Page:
March 11, 2019

PHOTOS: Orangutan forests still being ruined for palm oil

JAKARTA ( - The reputation of the Indonesian palm oil sector is not only determined by companies that have abandoned deforestation and peat destruction practices while continuing to clean up to their supply chains from business-as-usual practices. 

This reputation is also not only determined by the legally-established policies implemented by President Joko Widodo's administration of no new development and deforestation of good forest cover - even though the President’s move deserves great recognition.  

In reality, the reputation of the Indonesian palm oil sector is also very dependent on some companies which continue to engage in the deforestation of good forest cover and peat destruction in order to expand their palm oil plantations. 

This reputation is also largely determined by the Indonesian Environment and Forestry Ministry, which has been unresponsive and absent in recent months in taking law enforcement action against the ongoing peat violations in some palm oil concessions.

One example of hard evidence of these ongoing peat violations, which involve the clearing and draining of good peat forest cover for palm oil plantation expansion, is that of PT PEAK, a subsidiary of Mulia Sawit Agro Lestari (MSAL), situated in Central Kalimantan's Katingan regency. 

The photos below, which were obtained by from a local stakeholder group, show the ongoing removal and drainage of peat forests in the MSAL concession which is inhabited by the critically-endangered Bornean orangutan.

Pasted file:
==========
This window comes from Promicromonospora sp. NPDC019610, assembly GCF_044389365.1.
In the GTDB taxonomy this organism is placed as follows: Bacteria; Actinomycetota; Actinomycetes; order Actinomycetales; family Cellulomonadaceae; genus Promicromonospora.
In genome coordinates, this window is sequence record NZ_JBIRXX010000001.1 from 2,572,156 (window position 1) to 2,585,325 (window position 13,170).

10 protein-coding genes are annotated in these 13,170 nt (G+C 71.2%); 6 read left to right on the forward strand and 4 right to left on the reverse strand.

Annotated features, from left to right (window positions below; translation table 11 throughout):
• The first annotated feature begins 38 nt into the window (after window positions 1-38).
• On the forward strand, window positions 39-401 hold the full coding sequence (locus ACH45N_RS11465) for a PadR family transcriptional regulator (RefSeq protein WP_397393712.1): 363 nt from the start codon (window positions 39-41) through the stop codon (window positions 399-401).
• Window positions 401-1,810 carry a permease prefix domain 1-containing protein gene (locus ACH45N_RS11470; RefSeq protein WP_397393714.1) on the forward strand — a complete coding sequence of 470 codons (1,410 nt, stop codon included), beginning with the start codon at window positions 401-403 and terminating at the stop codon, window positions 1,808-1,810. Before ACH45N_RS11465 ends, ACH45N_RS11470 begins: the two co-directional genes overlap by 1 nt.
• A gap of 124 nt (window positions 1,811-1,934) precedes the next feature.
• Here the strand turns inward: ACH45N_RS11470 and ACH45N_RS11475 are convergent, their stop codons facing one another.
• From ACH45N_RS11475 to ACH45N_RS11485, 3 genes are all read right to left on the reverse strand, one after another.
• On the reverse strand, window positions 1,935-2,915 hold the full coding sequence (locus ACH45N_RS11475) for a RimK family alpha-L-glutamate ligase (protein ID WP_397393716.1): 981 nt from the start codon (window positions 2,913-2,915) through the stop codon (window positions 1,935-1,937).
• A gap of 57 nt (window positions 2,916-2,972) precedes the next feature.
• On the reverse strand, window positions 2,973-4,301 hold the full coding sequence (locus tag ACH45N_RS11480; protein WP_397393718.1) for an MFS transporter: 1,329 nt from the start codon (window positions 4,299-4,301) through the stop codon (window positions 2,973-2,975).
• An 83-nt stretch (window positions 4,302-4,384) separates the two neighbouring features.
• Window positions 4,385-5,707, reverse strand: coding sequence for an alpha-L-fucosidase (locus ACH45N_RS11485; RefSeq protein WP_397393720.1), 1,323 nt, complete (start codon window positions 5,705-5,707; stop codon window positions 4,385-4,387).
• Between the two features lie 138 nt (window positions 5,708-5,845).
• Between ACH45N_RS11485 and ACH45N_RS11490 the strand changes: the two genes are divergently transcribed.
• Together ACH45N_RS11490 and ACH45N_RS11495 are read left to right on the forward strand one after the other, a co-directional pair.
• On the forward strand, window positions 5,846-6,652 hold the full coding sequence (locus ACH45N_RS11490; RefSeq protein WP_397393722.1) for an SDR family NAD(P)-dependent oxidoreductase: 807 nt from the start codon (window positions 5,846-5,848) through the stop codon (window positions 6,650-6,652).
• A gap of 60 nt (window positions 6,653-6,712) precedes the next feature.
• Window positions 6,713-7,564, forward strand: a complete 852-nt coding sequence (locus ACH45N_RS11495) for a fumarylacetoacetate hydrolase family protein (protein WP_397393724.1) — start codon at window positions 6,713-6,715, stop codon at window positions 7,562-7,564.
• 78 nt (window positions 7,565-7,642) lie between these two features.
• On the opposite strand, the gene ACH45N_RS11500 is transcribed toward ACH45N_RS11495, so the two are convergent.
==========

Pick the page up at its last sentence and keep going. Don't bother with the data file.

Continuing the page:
Law enforcement continually absent

The ongoing peat violations committed by PT PEAK certainly do not help the reputation of Indonesian palm oil in the global market place, exacerbated by the fact that responsive law enforcement from the ministry has proven to be continually absent, as reported by (Feb 25)

Glenn Hurowitz, CEO of Mighty Earth, expressed his appreciation for President Jokowi’s no new peat development and no deforestation of good forest cover policies, as recently reported by (Mar 8), hailing them as a great gift for Indonesia’s palm oil reputation. 

However, he also stressed the need for responsive law enforcement - in this case from the ministry - to ensure that the President's policies, praised as a great gift, are effective on the ground.

While the MSAL company relentlessly clears and drains Bornean orangutan-inhabited peat forests, MSAL's palm oil is still linked to some global palm oil traders, resulting in ongoing ties to the supply chains of some major global brands.

The persistent association between global palm oil supply chains and the unending removal of the home of the Bornean orangutan in the MSAL concession unquestionably also tarnishes the reputation of the NDPE policies adopted by these global palm oil players.

The MSAL group, as previously reported by (Feb 15), has decided to go ahead with the clearing and draining of the Bornean orangutan-inhabited peat forests in the PT PEAK concession using the excuse of business reasons.



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